In this article, we aim to perform an evaluation of the current scientific literature documenting changes in the characteristics of the menstrual cycle during the COVID-19 pandemic, and provide suggestions for future research. We believe that we have a duty to understand the etiology and extent of this phenomenon in order to provide informed and reassuring answers to patients [26]. Furthermore, questions about menstruation have been ruled out by most large-scale COVID-19 studies (including vaccine trials), so we do not currently have clear information about the number of women who have experienced changes in their menstrual cycle, the duration of these changes, whether they reflect normal, predictable fluctuations in menstrual characteristics over time or rather are impacted by an exposure (e.g., pandemic restrictions, infection/disease, treatment, vaccine) or the precise nature of this exposure [12,27].
PubMed, Scopus and prepress servers (BioRxiv and MedRxiv) were searched in all fields for menstruation-related terms and COVID-19. We identified seven studies that report the characteristics of the menstrual cycle in relation to the virus in the period of the pandemic, and three on the gynecological impact of COVID-19 vaccines (Table 1 and Table 2).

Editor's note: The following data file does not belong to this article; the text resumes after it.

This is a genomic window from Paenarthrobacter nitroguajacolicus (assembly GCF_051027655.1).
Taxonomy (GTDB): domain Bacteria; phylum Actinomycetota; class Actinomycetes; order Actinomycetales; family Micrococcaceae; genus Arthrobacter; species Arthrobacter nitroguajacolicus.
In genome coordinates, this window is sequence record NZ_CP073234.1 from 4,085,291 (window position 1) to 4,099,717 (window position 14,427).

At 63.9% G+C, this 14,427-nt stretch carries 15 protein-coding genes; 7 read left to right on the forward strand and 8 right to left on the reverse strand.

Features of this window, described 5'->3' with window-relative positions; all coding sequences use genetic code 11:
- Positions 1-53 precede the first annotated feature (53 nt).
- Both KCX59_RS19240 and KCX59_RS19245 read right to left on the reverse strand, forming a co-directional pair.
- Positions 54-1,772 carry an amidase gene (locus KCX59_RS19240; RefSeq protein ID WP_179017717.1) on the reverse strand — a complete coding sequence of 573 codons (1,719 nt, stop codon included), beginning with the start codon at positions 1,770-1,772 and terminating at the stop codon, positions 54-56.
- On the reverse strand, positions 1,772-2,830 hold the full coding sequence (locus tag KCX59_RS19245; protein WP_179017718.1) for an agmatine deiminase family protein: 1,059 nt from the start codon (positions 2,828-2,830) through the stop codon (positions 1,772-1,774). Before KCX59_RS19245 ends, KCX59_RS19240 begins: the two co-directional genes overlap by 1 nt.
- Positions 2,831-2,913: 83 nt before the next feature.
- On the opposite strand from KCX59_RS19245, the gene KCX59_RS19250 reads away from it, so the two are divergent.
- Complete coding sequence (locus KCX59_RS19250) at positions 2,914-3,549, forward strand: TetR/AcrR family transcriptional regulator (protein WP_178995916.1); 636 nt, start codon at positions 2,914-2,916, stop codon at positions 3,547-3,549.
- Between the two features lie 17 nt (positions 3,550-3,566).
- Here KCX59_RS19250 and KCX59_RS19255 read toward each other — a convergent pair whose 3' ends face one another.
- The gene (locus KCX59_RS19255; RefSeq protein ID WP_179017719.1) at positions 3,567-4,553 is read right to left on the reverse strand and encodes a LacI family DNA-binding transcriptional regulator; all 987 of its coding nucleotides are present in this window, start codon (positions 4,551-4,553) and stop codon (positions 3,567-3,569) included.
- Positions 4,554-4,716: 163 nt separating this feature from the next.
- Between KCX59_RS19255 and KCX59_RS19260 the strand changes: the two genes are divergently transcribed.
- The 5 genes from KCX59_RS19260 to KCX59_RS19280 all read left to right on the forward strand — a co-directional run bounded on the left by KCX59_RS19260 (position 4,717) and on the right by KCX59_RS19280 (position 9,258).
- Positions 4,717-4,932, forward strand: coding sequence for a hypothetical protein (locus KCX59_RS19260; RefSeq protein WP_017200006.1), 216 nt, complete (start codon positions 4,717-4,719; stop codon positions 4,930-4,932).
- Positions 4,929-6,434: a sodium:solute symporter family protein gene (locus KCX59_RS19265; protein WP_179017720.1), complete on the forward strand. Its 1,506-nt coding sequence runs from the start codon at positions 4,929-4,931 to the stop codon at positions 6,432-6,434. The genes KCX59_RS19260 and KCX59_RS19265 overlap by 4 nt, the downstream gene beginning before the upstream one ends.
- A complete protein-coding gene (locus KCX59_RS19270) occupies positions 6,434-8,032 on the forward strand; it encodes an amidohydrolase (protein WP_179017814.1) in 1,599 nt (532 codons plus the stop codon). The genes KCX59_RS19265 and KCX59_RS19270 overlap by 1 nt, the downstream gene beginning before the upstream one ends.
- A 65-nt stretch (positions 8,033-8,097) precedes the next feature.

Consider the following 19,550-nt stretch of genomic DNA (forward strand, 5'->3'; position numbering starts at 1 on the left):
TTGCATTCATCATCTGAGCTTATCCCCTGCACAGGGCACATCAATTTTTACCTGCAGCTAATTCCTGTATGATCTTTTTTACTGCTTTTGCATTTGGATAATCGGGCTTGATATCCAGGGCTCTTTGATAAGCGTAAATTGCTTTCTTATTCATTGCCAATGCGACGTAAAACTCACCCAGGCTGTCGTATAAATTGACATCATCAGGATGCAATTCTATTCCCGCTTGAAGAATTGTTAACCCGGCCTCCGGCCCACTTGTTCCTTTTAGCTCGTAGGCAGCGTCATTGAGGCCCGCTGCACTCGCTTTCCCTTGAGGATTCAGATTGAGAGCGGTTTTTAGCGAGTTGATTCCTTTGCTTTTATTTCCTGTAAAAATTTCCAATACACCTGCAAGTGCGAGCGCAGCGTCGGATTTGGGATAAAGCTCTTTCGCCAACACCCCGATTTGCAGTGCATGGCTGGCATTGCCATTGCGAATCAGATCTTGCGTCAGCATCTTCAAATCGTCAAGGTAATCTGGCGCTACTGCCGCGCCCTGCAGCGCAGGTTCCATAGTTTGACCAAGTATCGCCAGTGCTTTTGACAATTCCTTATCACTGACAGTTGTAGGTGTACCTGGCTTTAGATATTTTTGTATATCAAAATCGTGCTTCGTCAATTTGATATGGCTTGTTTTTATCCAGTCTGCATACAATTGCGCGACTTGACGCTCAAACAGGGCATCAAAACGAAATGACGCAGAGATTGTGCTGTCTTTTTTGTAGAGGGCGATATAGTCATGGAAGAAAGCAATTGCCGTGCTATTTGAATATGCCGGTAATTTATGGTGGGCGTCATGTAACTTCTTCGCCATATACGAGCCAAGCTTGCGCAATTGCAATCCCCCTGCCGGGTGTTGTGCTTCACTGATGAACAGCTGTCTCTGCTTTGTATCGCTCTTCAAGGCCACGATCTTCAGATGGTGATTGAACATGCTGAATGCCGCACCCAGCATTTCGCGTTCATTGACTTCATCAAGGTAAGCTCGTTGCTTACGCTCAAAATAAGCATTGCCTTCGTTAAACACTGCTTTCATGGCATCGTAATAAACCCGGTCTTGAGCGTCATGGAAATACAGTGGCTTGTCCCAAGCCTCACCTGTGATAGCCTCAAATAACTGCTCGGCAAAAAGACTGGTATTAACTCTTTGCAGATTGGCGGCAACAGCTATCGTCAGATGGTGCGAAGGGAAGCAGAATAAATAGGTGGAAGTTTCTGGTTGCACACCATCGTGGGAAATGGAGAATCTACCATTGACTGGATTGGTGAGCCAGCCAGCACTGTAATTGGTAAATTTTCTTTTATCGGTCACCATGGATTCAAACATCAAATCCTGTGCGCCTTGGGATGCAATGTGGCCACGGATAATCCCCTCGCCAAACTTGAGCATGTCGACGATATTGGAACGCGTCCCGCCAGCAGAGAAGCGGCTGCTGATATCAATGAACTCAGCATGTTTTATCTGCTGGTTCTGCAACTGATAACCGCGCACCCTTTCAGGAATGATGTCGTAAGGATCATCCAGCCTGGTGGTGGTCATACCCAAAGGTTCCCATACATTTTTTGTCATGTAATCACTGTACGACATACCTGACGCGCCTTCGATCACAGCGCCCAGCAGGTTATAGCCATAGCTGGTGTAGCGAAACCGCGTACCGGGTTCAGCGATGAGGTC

2. Premenopausal Menstrual Cycle Alterations Not COVID-19/VACCINE-Related

The majority of the world’s population can attest to how menstrual disorders are very common and also debilitating [36]. Difficulties with menstruation can lead to anemia, impact the quality of life negatively and place an enormous socio-economic burden on women as well as their families, health services and society [37]. The International Federation of Gynecology and Obstetrics (FIGOs) has defined the standardized parameters for typical menstruation in terms of menstrual rate, duration, regularity and volume, and deviation from these may constitute abnormal uterine bleeding [38]. The characteristics of the menstrual cycle increasingly act both as indicators and as possible determinants of general health and well-being [39]. Abnormal uterine bleeding, amenorrhea, dysmenorrhea, premature menopause (primary ovarian insufficiency) and premenstrual syndrome are the main menstrual disorders reported. To these we can add those which are reproductive organ-dependent but not specific to the menstrual cycle, such as pelvic congestion syndrome and polycystic ovaries [40].
Furthermore, long and irregular menstrual cycles have been linked with a higher risk of premature mortality, and rare or absent menstruation may indicate the possibility of reduced fertility and a risk of a number of chronic conditions [40]. Menstrual bleeding (Figure 1) and the severity of (pre) menstrual symptoms are influenced by the complex interaction between hormones and the immune, vascular and coagulant systems which regulate the menstrual cycle [41].